I wondering if it’s worth filing an issue about the ⊧ unicode character: Julia supports entering it with \models but it cannot be used as either a variable or an operator (contrary to most other unicode math operator characters like ≡). I wonder if there is a good reason or someone forgot to add this one to the operator parsing table? I would love to use it as a function name for deciding logical entailment.

When we started parsing Unicode math symbols (category Sm) in Julia as infix operators, we had to manually decide on what precedence to assign each operator (or whether to allow them as infix at all). To be conservative, we left out any operator whose precedence was unclear — we can always add new symbols later without breaking backwards compatibility, but if we choose incorrectly we are stuck with it in Julia 1.x.

`⊧`

(U+2287 “Models”) was left out because it wasn’t clear to us at the time. Since it seems to be only used in logic, someone familiar with its usage can probably suggest a reasonable precedence.

Should it be the same as `⊢`

(`\vdash`

) or `⟹`

(`\implies`

), both of which are already infix operators (with differing precedence)? It seems that it can also be used as a unary operator?

Thanks! That makes sense. I believe it should have the same precedence as ≡ (\equiv): both express logical relationships between sentences. It should have a lower precedence than the logical connectives that are used to construct logical sentences.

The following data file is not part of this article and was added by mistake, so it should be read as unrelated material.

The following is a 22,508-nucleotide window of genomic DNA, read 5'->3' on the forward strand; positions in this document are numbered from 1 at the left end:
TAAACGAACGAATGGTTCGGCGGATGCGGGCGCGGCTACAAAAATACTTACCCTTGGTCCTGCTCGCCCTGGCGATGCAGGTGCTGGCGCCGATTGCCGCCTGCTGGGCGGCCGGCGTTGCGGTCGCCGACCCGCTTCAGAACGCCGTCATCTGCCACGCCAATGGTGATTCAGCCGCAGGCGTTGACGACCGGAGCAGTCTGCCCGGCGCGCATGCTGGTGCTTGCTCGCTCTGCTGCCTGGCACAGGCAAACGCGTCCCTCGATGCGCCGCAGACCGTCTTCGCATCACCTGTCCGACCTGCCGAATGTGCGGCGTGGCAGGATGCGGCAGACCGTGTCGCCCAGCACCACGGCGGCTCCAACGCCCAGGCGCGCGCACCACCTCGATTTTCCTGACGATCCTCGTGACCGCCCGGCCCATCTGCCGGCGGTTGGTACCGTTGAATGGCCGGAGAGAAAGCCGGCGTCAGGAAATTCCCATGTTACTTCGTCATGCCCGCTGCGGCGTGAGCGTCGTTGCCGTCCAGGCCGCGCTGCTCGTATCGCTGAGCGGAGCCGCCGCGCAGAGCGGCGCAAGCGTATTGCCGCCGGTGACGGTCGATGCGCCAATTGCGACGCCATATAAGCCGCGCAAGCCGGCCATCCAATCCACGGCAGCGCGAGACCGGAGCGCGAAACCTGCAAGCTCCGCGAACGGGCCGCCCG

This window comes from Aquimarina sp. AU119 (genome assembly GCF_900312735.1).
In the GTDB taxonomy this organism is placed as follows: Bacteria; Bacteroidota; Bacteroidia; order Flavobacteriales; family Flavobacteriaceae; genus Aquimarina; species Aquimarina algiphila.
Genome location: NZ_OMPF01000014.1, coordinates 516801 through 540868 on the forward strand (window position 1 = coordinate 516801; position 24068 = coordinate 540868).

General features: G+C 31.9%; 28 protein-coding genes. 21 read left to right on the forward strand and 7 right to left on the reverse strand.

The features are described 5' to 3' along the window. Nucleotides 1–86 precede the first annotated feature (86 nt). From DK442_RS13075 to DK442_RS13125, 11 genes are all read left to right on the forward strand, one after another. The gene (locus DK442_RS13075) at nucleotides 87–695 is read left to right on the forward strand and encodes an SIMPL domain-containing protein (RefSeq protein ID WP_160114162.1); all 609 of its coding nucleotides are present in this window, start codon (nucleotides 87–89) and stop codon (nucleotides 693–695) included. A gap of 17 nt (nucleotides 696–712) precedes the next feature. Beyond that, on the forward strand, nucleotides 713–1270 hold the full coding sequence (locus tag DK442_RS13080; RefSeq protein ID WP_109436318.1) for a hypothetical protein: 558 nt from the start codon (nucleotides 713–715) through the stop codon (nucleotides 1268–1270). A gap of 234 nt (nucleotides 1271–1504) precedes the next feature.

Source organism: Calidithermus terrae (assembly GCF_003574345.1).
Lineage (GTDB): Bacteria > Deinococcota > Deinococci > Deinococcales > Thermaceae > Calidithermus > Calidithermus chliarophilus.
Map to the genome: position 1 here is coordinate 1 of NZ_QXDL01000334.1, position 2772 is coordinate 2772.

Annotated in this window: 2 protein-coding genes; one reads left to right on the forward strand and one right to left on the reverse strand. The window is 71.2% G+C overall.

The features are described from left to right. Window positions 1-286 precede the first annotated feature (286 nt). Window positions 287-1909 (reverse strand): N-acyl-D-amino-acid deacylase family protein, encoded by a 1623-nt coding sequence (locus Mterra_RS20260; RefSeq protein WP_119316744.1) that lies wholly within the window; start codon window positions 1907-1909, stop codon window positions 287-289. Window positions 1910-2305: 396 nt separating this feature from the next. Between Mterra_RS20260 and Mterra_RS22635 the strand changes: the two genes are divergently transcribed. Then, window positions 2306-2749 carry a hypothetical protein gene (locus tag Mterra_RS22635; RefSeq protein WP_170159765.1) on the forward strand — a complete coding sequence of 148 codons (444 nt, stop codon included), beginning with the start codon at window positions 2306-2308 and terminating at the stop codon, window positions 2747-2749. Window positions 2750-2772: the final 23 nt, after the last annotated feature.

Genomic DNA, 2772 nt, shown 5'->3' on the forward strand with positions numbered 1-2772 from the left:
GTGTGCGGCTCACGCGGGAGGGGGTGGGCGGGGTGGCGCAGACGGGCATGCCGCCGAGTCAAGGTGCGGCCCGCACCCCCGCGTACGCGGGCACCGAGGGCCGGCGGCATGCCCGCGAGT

So concretely

x ∨ y ∧ z ⟹ w ⊧ x ⊻ z

is parsed as

(((x ∨ (y ∧ z)) ⟹ w) ⊧ (x ⊻ z))

`≡`

has the same precedence as `==`

and other comparison operators, which is *higher* precedence than that of `⟹`

(and other arrows). For example, `x ∨ y ∧ z ⟹ w ≡ x ⊻ z`

is parsed as `(x ∨ (y ∧ z)) ⟹ (w ≡ (x ⊻ z))`

. It doesn’t sound like this is what you want.

I see, that means I should probably not be using ≡ (or a future ⊧) in my API as logic users would expect the identity

x ⟹ y ≡ ¬y ⟹ ¬x

to be parsed as

(x ⟹ y) ≡ (¬y ⟹ ¬x)

In this context ≡ has a different precedence from =, for example the following statement is true in SMT(LRA) logic:

x>=5 ≡ x=5 ∨ x>5

because it gets parsed as

(x>=5) ≡ ((x=5) ∨ (x>5))

here are Julia’s

operator precedences

and

```
help?> Base.operator_precedence
operator_precedence(s::Symbol)
Return an integer representing the precedence of operator s,
relative to other operators. Higher-numbered operators take
precedence over lower-numbered operators.
Return 0 if s is not a valid operator.
Examples
≡≡≡≡≡≡≡≡≡≡
julia> Base.operator_precedence(:+),
Base.operator_precedence(:*),
Base.operator_precedence(:.)
(11, 12, 17)
julia> Base.operator_precedence(:sin),
Base.operator_precedence(:+=),
Base.operator_precedence(:(=))
# (Note the necessary parens on `:(=)`)
(0, 1, 1)
```

You can use the ascii `|=`

operator for entailment

it’s a fabricated operator eg. an update-operator for `|`

but it’s prec is the prec of `=`

the lower recognized one

–

it will match the prec rule between `|=`

and `=>`

```
using Test
@test (Base.operator_precedence(:|=) == 1) <=
(Base.operator_precedence(:(=>)) == 2)
```

–

`|=`

and `=>`

are the two loosely precedence one can get with ops. so `&`

, `|`

expr will go ‘inside’

`x ∨ y ∧ z => w |= x ⊻ z)`

will be parsed as

```
Expr(:|=,
Expr(:call, :(=>),
Expr(:call, :∨, :x, Expr(:call, :∧, :y, :z)),
:w),
Expr(:call, :⊻, :x, :z))
```

quite natural , isn’t it?